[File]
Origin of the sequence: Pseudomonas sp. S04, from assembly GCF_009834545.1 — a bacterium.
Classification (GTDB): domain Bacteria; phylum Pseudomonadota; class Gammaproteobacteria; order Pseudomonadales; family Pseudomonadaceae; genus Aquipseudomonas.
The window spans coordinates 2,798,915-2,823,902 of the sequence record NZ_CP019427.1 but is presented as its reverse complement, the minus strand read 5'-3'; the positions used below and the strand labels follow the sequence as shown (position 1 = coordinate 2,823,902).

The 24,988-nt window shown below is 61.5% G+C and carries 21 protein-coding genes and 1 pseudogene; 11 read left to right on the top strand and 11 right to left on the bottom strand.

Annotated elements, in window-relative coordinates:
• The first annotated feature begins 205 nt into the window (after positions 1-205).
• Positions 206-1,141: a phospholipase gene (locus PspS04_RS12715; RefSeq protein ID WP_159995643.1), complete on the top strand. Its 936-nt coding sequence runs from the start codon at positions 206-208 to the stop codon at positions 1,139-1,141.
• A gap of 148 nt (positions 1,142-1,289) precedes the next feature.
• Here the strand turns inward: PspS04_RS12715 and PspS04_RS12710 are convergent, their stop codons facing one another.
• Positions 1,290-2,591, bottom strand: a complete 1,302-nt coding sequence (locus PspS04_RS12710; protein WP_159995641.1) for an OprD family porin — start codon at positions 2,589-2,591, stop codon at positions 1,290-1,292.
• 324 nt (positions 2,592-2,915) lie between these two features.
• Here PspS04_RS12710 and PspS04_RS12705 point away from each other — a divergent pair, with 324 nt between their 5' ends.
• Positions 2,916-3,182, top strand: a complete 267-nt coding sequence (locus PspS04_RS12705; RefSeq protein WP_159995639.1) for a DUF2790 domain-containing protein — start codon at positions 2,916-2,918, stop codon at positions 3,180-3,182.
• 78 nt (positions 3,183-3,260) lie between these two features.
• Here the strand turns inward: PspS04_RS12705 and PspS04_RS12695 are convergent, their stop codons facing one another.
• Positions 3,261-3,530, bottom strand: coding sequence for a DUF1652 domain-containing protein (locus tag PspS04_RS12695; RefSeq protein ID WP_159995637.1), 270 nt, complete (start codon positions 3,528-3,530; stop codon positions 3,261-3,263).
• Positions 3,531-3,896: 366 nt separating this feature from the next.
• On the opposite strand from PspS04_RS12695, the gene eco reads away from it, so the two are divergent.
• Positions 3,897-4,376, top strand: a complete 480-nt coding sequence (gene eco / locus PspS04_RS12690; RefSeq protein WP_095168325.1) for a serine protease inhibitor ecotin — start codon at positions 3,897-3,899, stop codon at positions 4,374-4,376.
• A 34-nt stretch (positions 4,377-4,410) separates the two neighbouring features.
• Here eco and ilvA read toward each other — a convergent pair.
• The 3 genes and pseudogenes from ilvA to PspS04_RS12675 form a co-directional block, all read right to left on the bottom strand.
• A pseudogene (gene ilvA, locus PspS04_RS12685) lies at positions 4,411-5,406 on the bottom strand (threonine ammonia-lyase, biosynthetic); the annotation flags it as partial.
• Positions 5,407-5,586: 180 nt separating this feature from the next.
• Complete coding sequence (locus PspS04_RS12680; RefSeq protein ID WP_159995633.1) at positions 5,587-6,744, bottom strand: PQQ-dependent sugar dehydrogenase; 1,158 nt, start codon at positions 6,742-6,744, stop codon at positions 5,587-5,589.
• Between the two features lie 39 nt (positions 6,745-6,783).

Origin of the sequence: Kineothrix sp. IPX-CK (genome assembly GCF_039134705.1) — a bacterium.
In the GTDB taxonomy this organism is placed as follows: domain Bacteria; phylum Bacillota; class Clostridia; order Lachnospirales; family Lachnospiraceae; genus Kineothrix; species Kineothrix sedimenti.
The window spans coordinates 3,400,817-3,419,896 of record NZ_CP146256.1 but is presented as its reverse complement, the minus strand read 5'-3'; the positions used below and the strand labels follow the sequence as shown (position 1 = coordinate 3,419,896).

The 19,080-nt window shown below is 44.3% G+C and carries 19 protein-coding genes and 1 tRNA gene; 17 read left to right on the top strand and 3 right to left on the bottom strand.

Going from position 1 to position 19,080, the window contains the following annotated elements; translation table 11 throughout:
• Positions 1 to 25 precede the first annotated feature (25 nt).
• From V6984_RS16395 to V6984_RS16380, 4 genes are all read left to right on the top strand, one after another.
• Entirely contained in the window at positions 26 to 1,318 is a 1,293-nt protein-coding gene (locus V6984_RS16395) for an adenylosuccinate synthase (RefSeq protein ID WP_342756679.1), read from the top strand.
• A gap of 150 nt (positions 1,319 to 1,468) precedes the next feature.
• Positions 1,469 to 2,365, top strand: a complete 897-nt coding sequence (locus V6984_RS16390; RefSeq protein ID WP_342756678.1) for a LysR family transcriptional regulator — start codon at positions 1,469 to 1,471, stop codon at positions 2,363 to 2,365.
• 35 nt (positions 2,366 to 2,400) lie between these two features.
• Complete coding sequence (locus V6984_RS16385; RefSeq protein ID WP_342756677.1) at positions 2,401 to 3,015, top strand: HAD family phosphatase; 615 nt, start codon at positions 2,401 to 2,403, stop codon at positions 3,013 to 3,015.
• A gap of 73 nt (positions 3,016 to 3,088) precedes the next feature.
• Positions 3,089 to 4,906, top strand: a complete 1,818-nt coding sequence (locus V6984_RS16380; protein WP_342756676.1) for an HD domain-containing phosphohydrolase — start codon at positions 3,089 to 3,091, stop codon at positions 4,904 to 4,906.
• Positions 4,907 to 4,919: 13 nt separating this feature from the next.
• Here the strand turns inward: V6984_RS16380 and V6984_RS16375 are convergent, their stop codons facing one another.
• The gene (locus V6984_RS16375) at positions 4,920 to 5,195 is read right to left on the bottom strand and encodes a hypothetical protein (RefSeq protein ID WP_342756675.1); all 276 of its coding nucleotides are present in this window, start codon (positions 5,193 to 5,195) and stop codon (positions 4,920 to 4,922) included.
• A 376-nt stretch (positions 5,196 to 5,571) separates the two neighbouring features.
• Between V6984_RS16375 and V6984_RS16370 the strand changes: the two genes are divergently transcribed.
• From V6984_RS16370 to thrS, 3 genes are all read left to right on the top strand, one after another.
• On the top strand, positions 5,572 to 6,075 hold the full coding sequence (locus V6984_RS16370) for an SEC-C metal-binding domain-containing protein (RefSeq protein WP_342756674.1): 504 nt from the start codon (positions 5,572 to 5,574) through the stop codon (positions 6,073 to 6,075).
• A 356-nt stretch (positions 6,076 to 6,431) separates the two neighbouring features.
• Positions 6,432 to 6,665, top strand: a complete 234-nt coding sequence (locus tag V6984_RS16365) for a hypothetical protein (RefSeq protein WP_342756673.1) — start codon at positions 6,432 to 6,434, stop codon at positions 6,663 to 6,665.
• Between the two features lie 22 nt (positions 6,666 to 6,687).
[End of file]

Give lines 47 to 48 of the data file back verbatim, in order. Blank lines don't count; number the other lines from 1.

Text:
• On the top strand, positions 5,572 to 6,075 hold the full coding sequence (locus V6984_RS16370) for an SEC-C metal-binding domain-containing protein (RefSeq protein WP_342756674.1): 504 nt from the start codon (positions 5,572 to 5,574) through the stop codon (positions 6,073 to 6,075).
• A 356-nt stretch (positions 6,076 to 6,431) separates the two neighbouring features.